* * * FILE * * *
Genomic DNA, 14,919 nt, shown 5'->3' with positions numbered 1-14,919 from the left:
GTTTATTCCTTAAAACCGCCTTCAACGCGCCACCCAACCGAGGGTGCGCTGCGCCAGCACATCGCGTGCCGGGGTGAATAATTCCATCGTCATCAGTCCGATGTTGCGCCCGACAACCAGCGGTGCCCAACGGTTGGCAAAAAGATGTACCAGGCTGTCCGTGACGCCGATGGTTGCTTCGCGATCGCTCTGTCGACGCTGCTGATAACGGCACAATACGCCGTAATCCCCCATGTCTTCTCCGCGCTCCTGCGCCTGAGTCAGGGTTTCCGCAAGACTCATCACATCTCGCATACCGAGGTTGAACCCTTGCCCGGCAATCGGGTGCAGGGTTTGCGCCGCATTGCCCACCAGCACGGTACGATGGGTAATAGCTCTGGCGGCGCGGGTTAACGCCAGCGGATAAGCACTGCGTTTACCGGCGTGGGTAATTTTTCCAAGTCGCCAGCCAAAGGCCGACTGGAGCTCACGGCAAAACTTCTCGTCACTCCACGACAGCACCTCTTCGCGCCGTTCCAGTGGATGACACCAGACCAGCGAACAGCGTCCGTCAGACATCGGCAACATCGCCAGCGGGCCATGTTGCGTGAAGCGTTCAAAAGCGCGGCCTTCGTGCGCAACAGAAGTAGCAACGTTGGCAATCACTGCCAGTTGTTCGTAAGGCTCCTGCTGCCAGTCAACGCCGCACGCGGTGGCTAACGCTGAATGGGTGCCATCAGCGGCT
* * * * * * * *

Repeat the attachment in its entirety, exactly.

Genomic DNA, 14,919 nt, shown 5'->3' with positions numbered 1-14,919 from the left:
GTTTATTCCTTAAAACCGCCTTCAACGCGCCACCCAACCGAGGGTGCGCTGCGCCAGCACATCGCGTGCCGGGGTGAATAATTCCATCGTCATCAGTCCGATGTTGCGCCCGACAACCAGCGGTGCCCAACGGTTGGCAAAAAGATGTACCAGGCTGTCCGTGACGCCGATGGTTGCTTCGCGATCGCTCTGTCGACGCTGCTGATAACGGCACAATACGCCGTAATCCCCCATGTCTTCTCCGCGCTCCTGCGCCTGAGTCAGGGTTTCCGCAAGACTCATCACATCTCGCATACCGAGGTTGAACCCTTGCCCGGCAATCGGGTGCAGGGTTTGCGCCGCATTGCCCACCAGCACGGTACGATGGGTAATAGCTCTGGCGGCGCGGGTTAACGCCAGCGGATAAGCACTGCGTTTACCGGCGTGGGTAATTTTTCCAAGTCGCCAGCCAAAGGCCGACTGGAGCTCACGGCAAAACTTCTCGTCACTCCACGACAGCACCTCTTCGCGCCGTTCCAGTGGATGACACCAGACCAGCGAACAGCGTCCGTCAGACATCGGCAACATCGCCAGCGGGCCATGTTGCGTGAAGCGTTCAAAAGCGCGGCCTTCGTGCGCAACAGAAGTAGCAACGTTGGCAATCACTGCCAGTTGTTCGTAAGGCTCCTGCTGCCAGTCAACGCCGCACGCGGTGGCTAACGCTGAATGGGTGCCATCAGCGGCT